Q&A: Australian House Act Hayden James to Showcase Debut Album at Regency Ballroom
Australian songwriter and record producer Hayden James is visiting San Francisco this month as part of his headline tour. He plays the Regency Ballroom on September 13th in support of his debut album, Between Us.
Between Us was significant for James; it took years to develop. He contributed all of the original lyrics and collaborated with other artists like Panama, GRAACE, Elderbook, Boy Matthews, and Running Touch. His groovy electronic sound interlaced with pop elements makes for a perfect combination that creates ideally sensual club vibes.
To preview his SF show stop, we spoke to Hayden James and learned more about the origins of the album, his experience working with Katy Perry, and what he likes most about San Francisco.
What were some of the stages you went through during the six years of developing your debut record?
It’s been a long journey for me. The first album, for a lot of artists, is the most important statement. It’s the first time you put yourself out there with a huge body of work. I needed to figure out exactly what I wanted to say and how I wanted to say it. There are some demos in there I wrote five to six years ago that were updated. Most of the album was written in the last 18 months to two years.
What’s been the most surprising feedback you’ve received after releasing Between Us?
I’m just excited that one, people enjoy it, and two, people can listen to it from the first song all the way through and not skip through a track. That’s another reason I wanted to release an album I was proud of. Some of my favorite albums are the ones I listen to the first track and you just leave it on. It’s like a lifestyle record. That was really important for me to have fans and listeners engage in that way and enjoy every song. That’s a big piece of feedback I love.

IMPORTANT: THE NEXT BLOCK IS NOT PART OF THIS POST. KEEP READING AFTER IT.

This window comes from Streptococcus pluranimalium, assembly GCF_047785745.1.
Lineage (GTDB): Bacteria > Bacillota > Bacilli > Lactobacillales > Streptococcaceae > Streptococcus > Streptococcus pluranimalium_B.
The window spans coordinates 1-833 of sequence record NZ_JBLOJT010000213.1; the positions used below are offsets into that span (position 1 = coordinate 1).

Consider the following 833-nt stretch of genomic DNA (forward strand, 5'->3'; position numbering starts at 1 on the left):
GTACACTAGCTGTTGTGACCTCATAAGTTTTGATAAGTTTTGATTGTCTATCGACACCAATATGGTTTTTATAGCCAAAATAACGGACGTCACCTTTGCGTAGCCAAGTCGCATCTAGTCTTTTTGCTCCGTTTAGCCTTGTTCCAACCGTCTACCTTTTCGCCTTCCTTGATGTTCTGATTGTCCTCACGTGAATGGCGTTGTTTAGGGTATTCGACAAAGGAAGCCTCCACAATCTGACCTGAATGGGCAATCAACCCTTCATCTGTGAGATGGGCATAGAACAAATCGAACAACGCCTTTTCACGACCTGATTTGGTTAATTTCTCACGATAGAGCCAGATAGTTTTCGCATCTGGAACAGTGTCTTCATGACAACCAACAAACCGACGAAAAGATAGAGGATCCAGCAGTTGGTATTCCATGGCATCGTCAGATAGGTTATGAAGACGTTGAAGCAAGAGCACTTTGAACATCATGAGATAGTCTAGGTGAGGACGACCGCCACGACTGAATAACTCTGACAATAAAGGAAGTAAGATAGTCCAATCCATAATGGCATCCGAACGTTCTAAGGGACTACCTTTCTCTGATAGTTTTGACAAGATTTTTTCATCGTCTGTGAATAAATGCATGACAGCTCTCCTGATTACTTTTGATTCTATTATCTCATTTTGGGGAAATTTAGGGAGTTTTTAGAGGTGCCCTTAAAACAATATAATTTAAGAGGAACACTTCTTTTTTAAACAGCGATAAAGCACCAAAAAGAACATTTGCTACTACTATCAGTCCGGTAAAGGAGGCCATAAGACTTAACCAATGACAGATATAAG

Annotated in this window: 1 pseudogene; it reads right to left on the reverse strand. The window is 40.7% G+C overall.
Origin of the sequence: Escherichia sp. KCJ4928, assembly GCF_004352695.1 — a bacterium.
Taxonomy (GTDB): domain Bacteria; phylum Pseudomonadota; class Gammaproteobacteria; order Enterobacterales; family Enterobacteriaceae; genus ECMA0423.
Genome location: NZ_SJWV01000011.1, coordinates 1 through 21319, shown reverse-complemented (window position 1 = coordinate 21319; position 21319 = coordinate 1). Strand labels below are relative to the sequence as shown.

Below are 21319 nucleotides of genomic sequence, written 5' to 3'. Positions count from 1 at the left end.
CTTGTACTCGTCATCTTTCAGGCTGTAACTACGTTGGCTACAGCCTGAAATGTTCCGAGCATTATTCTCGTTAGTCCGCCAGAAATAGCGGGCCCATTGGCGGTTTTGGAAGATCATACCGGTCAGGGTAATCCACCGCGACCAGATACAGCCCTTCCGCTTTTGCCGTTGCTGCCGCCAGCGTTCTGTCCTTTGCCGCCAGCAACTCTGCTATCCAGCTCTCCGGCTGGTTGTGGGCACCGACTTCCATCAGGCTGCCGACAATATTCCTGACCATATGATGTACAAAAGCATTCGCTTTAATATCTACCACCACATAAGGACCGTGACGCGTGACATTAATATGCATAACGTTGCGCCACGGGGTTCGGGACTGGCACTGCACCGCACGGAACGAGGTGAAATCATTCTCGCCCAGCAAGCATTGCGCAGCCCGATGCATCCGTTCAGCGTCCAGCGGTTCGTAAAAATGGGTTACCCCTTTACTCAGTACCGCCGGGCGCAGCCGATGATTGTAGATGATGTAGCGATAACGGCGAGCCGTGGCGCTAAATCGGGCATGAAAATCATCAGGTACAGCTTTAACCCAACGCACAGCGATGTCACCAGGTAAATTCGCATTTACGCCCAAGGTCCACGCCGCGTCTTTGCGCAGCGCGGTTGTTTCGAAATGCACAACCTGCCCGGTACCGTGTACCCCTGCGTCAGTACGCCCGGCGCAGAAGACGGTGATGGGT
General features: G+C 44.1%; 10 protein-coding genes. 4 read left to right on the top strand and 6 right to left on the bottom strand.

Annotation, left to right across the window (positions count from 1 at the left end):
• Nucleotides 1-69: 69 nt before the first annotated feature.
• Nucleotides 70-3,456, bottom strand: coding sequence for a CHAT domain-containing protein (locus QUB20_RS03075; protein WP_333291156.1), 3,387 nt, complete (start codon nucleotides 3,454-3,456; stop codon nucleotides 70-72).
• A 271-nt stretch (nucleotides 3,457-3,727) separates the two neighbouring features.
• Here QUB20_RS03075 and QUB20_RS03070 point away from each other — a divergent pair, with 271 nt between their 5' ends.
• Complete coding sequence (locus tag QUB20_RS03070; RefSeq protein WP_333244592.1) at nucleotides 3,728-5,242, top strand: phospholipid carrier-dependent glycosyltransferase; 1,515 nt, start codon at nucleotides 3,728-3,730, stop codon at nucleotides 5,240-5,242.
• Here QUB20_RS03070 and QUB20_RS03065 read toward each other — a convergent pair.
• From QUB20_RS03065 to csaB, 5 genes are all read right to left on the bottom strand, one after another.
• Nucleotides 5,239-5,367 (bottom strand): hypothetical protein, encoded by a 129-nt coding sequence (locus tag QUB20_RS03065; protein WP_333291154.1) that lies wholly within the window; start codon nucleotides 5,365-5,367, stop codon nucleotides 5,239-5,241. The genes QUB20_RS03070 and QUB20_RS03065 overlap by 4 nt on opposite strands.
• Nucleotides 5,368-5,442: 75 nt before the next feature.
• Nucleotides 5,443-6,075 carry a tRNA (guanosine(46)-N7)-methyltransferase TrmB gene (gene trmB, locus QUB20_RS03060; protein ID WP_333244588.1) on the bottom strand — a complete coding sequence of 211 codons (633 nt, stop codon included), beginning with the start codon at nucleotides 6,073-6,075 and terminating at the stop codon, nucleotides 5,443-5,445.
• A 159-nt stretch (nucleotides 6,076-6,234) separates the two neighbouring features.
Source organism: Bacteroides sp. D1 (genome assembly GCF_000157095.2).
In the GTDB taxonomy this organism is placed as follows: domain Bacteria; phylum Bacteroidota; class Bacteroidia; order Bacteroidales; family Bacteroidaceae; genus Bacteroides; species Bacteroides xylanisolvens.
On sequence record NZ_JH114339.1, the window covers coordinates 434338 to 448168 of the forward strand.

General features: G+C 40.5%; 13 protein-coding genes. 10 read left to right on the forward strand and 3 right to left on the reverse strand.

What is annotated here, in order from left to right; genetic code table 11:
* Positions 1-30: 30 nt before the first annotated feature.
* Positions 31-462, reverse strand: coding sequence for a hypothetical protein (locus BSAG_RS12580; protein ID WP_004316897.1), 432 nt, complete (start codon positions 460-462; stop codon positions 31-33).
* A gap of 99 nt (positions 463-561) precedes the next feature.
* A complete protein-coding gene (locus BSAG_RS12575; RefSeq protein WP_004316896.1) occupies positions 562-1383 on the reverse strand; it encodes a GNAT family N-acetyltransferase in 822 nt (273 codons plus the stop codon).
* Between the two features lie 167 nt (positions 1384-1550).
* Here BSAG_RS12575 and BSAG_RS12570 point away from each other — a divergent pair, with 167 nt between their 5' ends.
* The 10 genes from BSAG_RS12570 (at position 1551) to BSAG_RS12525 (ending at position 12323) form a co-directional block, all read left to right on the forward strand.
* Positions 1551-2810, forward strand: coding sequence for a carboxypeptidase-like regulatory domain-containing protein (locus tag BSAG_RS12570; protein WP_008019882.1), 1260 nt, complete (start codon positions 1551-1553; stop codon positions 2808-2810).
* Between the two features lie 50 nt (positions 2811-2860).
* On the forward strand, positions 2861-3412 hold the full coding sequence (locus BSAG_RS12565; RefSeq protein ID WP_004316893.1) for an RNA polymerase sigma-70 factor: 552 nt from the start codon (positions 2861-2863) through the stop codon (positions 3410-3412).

What makes Future Classic such a special label for helping to develop incredible music talent?
They are pretty good, aren’t they? Their track record is amazing… Flume, Flight Facilities, Touch Sensitive, Chet Faker to name a few. It’s great to be a part of an Australian label which has now branched into the U.S. and has an office in LA. The guys are super nice and very particular in who they sign. That’s definitely part of their success. They aren’t after the quick bump with that artist with just one song. They want to grow with you. I’ve been with them my whole career. I know the guys really well. Everyone is really professional and fantastic at what they do. Also, before I even signed to them, I’m a big fan of the label anyway. It’s all working out with them.
What did you learn from co-writing with Katy Perry back in 2017?
That taught me a lot about songwriting. We spent two weeks in the studio just her and I. It taught me to get the idea out really quickly. You don’t have to produce it up and make it sound amazing. It’s more about getting that initial idea out first and figure out how it sounds later. It was pretty nervewracking the first couple of days being with her. Getting to know her over the two week period, we really clicked and wrote some great stuff. One of them ended up on her record that I was really happy about. There were about four or five tracks that we finished that I hope we see the light of day one day.
How did you get the idea to create 3D light squares for your live show?